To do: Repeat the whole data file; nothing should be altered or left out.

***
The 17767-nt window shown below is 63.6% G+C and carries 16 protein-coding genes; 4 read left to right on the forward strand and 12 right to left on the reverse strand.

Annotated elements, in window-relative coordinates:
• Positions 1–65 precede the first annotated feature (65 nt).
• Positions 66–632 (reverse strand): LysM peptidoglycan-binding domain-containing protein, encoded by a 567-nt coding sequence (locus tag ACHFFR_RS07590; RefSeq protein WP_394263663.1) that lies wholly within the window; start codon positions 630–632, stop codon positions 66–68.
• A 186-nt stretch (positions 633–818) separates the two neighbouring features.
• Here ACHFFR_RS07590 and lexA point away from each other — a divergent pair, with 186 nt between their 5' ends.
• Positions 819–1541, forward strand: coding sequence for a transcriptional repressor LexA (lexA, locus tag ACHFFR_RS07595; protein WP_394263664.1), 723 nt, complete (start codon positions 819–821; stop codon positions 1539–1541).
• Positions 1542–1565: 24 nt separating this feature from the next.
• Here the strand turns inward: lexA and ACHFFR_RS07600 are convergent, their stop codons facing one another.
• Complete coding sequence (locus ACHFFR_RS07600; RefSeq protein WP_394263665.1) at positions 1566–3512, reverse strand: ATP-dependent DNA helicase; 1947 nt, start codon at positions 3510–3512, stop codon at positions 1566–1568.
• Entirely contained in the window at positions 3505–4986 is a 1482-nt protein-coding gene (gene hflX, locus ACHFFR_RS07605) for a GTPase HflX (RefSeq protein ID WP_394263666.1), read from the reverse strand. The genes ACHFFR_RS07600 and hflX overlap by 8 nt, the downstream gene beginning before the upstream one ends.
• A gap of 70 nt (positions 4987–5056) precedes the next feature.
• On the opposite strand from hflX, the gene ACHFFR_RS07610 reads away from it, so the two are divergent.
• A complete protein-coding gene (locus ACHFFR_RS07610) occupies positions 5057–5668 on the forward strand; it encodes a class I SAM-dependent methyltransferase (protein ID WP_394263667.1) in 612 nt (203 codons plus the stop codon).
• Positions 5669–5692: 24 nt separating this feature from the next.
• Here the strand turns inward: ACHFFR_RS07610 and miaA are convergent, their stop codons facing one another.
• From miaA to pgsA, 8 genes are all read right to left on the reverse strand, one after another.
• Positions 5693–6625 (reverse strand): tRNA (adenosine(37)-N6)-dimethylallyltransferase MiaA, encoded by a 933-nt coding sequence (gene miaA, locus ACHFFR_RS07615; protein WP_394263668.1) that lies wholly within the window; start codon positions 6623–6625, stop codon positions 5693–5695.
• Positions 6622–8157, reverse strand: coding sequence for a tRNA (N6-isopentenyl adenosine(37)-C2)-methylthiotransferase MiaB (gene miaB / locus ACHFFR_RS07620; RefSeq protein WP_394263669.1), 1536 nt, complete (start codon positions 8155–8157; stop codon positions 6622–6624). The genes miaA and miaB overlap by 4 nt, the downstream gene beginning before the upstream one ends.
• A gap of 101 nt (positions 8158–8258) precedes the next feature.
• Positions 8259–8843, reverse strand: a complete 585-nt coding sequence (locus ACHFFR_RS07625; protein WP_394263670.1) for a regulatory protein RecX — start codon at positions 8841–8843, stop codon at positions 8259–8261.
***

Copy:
The 17767-nt window shown below is 63.6% G+C and carries 16 protein-coding genes; 4 read left to right on the forward strand and 12 right to left on the reverse strand.

Annotated elements, in window-relative coordinates:
• Positions 1–65 precede the first annotated feature (65 nt).
• Positions 66–632 (reverse strand): LysM peptidoglycan-binding domain-containing protein, encoded by a 567-nt coding sequence (locus tag ACHFFR_RS07590; RefSeq protein WP_394263663.1) that lies wholly within the window; start codon positions 630–632, stop codon positions 66–68.
• A 186-nt stretch (positions 633–818) separates the two neighbouring features.
• Here ACHFFR_RS07590 and lexA point away from each other — a divergent pair, with 186 nt between their 5' ends.
• Positions 819–1541, forward strand: coding sequence for a transcriptional repressor LexA (lexA, locus tag ACHFFR_RS07595; protein WP_394263664.1), 723 nt, complete (start codon positions 819–821; stop codon positions 1539–1541).
• Positions 1542–1565: 24 nt separating this feature from the next.
• Here the strand turns inward: lexA and ACHFFR_RS07600 are convergent, their stop codons facing one another.
• Complete coding sequence (locus ACHFFR_RS07600; RefSeq protein WP_394263665.1) at positions 1566–3512, reverse strand: ATP-dependent DNA helicase; 1947 nt, start codon at positions 3510–3512, stop codon at positions 1566–1568.
• Entirely contained in the window at positions 3505–4986 is a 1482-nt protein-coding gene (gene hflX, locus ACHFFR_RS07605) for a GTPase HflX (RefSeq protein ID WP_394263666.1), read from the reverse strand. The genes ACHFFR_RS07600 and hflX overlap by 8 nt, the downstream gene beginning before the upstream one ends.
• A gap of 70 nt (positions 4987–5056) precedes the next feature.
• On the opposite strand from hflX, the gene ACHFFR_RS07610 reads away from it, so the two are divergent.
• A complete protein-coding gene (locus ACHFFR_RS07610) occupies positions 5057–5668 on the forward strand; it encodes a class I SAM-dependent methyltransferase (protein ID WP_394263667.1) in 612 nt (203 codons plus the stop codon).
• Positions 5669–5692: 24 nt separating this feature from the next.
• Here the strand turns inward: ACHFFR_RS07610 and miaA are convergent, their stop codons facing one another.
• From miaA to pgsA, 8 genes are all read right to left on the reverse strand, one after another.
• Positions 5693–6625 (reverse strand): tRNA (adenosine(37)-N6)-dimethylallyltransferase MiaA, encoded by a 933-nt coding sequence (gene miaA, locus ACHFFR_RS07615; protein WP_394263668.1) that lies wholly within the window; start codon positions 6623–6625, stop codon positions 5693–5695.
• Positions 6622–8157, reverse strand: coding sequence for a tRNA (N6-isopentenyl adenosine(37)-C2)-methylthiotransferase MiaB (gene miaB / locus ACHFFR_RS07620; RefSeq protein WP_394263669.1), 1536 nt, complete (start codon positions 8155–8157; stop codon positions 6622–6624). The genes miaA and miaB overlap by 4 nt, the downstream gene beginning before the upstream one ends.
• A gap of 101 nt (positions 8158–8258) precedes the next feature.
• Positions 8259–8843, reverse strand: a complete 585-nt coding sequence (locus ACHFFR_RS07625; protein WP_394263670.1) for a regulatory protein RecX — start codon at positions 8841–8843, stop codon at positions 8259–8261.